Editor’s Note: The following is CityScrapes, a column of opinion and analysis.
The project was dubbed “Project Starbright,” as in “Star light, star bright… I wish I may, I wish I might have the wish I wish tonight.”
The effort of which I speak, of course, was the one to lure Toyota’s new Tundra pickup plant to San Antonio, bolstered by ample public subsidies. The Japanese automaker’s announcement last month of an additional $391 million investment in that South Side plant makes it a good time to ask how that wish has worked out.
When Toyota’s commitment to San Antonio was announced in early 2003, the manufacturing firm planned for initial employment of 2,000, and the production of 150,000 Tundras annually. Then-councilman Julián Castro said the new plant “should stimulate more economic development for the city than anything seen in the past 20 or 30 years.” But the far grander promise for all of the state, county and city subsidies granted to Toyota was that if Tundra sales worked out as anticipated, the plant could see a second phase, boosting truck production and bringing total employment to 4,300.
Things didn’t quite work out that way.
First, the Tundra didn’t take off in the market. After the first trucks came off the production line in late 2006, Toyota sold around 196,000 Tundras the following year. But 2008 sales dropped to 137,250, and then to just over 79,000 in 2009 as the entire auto industry suffered from the Great Recession. The Ford F-series pickup sales, for example, dropped from 796,000 in 2006 and 690,000 in 2007 to just 413,625 in 2009.
However, the Ford pickups soon came roaring back, with sales of 763,000 in 2013 and almost 821,000 in 2016. For 2018, the F-series sales totaled 909,330.
The Tundra has had a sharply different performance in the marketplace. From 2009 sales of 79,385, the Toyota pickup climbed back to 112,700 in 2013 and hit 118,493 in 2014. And then they stalled. The 2018 sales total was just 118,258.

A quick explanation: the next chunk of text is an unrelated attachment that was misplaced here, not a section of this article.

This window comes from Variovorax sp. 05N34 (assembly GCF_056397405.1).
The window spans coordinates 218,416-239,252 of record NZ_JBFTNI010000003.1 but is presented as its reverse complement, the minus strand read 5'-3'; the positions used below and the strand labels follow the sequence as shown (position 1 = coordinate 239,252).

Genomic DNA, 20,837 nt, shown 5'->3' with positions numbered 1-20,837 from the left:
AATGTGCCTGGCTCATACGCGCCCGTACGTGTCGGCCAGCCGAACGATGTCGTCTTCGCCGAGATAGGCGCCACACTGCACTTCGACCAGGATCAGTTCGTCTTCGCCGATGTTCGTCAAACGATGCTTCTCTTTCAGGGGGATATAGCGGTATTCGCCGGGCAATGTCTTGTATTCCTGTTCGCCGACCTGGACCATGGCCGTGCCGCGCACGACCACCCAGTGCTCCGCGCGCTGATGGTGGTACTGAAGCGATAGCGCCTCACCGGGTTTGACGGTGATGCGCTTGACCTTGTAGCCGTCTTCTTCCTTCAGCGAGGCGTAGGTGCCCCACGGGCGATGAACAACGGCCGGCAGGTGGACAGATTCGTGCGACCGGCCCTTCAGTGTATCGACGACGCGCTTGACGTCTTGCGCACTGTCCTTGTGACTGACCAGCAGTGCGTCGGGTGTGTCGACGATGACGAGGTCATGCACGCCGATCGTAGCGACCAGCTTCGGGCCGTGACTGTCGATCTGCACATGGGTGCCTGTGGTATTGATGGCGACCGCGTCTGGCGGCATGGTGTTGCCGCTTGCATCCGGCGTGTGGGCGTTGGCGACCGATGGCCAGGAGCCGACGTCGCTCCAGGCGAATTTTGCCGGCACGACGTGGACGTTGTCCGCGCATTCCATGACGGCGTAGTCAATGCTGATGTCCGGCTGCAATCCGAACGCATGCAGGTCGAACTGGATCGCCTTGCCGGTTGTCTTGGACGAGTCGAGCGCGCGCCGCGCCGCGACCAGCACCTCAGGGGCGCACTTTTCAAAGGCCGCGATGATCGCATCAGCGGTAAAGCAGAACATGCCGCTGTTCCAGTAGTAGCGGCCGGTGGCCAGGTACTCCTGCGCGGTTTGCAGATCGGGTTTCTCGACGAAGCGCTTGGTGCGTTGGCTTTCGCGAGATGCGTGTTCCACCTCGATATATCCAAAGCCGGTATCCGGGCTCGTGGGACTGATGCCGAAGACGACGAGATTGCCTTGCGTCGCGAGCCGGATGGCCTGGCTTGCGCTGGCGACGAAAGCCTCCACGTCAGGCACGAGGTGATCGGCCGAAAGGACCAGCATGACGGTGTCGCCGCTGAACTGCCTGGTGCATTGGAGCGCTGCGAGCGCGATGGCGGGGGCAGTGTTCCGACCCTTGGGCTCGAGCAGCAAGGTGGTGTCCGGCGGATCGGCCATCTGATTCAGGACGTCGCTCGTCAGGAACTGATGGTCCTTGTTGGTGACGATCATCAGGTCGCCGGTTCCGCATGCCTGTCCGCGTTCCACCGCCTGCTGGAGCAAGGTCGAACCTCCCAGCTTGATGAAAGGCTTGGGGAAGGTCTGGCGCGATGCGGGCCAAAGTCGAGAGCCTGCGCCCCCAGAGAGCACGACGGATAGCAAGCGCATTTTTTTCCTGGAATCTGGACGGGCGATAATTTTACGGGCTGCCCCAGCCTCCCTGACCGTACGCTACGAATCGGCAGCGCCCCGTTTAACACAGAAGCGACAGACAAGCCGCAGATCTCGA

Simply put, the Tundra sales now are still not at the 150,000 a year expected in the 2003 announcement of the San Antonio plant.
What has “saved” the San Antonio plant is production of the mid-sized Tacoma pickup, shifted here in 2010 when the joint Toyota-General Motors plant in California was shuttered. The Tacoma has proven far more viable in the market, with sales growing in recent years from 155,000 in 2014 to over 245,500 in 2018.
But that relative success does not translate into an expansion of jobs or production in San Antonio. Toyota has chosen to hedge its bets on building Tacomas, with a production line at its Tijuana plant and at a new plant in Guanajuato.
The recently announced $391 million investment in San Antonio, accompanied by a 10-year tax abatement? It’s for additional robotics and “cobots” as part of a new platform for the pickups. It won’t mean any new jobs or added production.
The prospects of that promised “second phase” for the San Antonio plant that would yield 4,300 total jobs look seriously unlikely. The “wishes” on the star don’t always come true — not fully, anyway. And when, in August 2017, Mayor Nirenberg and Judge Wolff announced a bid to win a new Toyota-Mazda joint plant with a promised investment of $1.6 billion, that too came up short. That new plant is now being built in Huntsville, Alabama.
Toyota has certainly brought something to this community. But it joins a long list of tax-abated and subsidized projects, from Golden Aluminum and the American Airlines reservation center to AT&T and Sony Microelectronics, that haven’t fully delivered or have simply closed up shop and left.
Heywood Sanders is a professor of public policy at the University of Texas at San Antonio.
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